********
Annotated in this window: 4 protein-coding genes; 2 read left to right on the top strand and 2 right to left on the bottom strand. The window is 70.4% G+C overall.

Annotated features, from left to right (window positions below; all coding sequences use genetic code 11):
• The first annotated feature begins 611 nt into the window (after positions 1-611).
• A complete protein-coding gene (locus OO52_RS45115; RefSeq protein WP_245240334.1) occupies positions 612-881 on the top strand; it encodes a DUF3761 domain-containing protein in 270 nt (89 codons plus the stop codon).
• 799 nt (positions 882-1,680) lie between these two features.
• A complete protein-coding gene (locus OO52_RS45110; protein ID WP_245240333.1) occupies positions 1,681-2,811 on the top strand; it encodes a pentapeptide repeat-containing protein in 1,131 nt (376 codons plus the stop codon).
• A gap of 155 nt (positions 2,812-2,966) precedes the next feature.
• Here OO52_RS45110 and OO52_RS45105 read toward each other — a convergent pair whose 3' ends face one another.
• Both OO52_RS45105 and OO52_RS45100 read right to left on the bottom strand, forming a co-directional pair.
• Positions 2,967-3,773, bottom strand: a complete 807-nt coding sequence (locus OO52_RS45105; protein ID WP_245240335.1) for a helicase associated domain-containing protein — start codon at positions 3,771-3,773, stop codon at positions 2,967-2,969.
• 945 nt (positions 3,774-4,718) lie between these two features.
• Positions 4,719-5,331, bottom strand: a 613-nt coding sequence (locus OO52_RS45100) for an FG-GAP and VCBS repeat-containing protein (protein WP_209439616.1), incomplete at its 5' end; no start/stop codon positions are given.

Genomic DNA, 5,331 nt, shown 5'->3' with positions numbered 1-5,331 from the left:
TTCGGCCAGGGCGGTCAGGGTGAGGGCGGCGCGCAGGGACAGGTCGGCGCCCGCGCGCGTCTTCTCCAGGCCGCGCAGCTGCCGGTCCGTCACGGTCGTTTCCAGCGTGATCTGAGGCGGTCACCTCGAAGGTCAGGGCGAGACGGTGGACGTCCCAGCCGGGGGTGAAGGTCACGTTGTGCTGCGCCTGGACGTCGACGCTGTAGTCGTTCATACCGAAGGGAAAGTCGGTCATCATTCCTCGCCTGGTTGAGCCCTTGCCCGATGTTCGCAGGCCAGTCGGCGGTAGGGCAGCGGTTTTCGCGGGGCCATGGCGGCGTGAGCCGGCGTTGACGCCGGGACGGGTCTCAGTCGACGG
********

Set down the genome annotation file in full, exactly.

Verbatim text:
Annotated in this window: 4 protein-coding genes; 2 read left to right on the top strand and 2 right to left on the bottom strand. The window is 70.4% G+C overall.

Annotated features, from left to right (window positions below; all coding sequences use genetic code 11):
• The first annotated feature begins 611 nt into the window (after positions 1-611).
• A complete protein-coding gene (locus OO52_RS45115; RefSeq protein WP_245240334.1) occupies positions 612-881 on the top strand; it encodes a DUF3761 domain-containing protein in 270 nt (89 codons plus the stop codon).
• 799 nt (positions 882-1,680) lie between these two features.
• A complete protein-coding gene (locus OO52_RS45110; protein ID WP_245240333.1) occupies positions 1,681-2,811 on the top strand; it encodes a pentapeptide repeat-containing protein in 1,131 nt (376 codons plus the stop codon).
• A gap of 155 nt (positions 2,812-2,966) precedes the next feature.
• Here OO52_RS45110 and OO52_RS45105 read toward each other — a convergent pair whose 3' ends face one another.
• Both OO52_RS45105 and OO52_RS45100 read right to left on the bottom strand, forming a co-directional pair.
• Positions 2,967-3,773, bottom strand: a complete 807-nt coding sequence (locus OO52_RS45105; protein ID WP_245240335.1) for a helicase associated domain-containing protein — start codon at positions 3,771-3,773, stop codon at positions 2,967-2,969.
• 945 nt (positions 3,774-4,718) lie between these two features.
• Positions 4,719-5,331, bottom strand: a 613-nt coding sequence (locus OO52_RS45100) for an FG-GAP and VCBS repeat-containing protein (protein WP_209439616.1), incomplete at its 5' end; no start/stop codon positions are given.

Genomic DNA, 5,331 nt, shown 5'->3' with positions numbered 1-5,331 from the left:
TTCGGCCAGGGCGGTCAGGGTGAGGGCGGCGCGCAGGGACAGGTCGGCGCCCGCGCGCGTCTTCTCCAGGCCGCGCAGCTGCCGGTCCGTCACGGTCGTTTCCAGCGTGATCTGAGGCGGTCACCTCGAAGGTCAGGGCGAGACGGTGGACGTCCCAGCCGGGGGTGAAGGTCACGTTGTGCTGCGCCTGGACGTCGACGCTGTAGTCGTTCATACCGAAGGGAAAGTCGGTCATCATTCCTCGCCTGGTTGAGCCCTTGCCCGATGTTCGCAGGCCAGTCGGCGGTAGGGCAGCGGTTTTCGCGGGGCCATGGCGGCGTGAGCCGGCGTTGACGCCGGGACGGGTCTCAGTCGACGG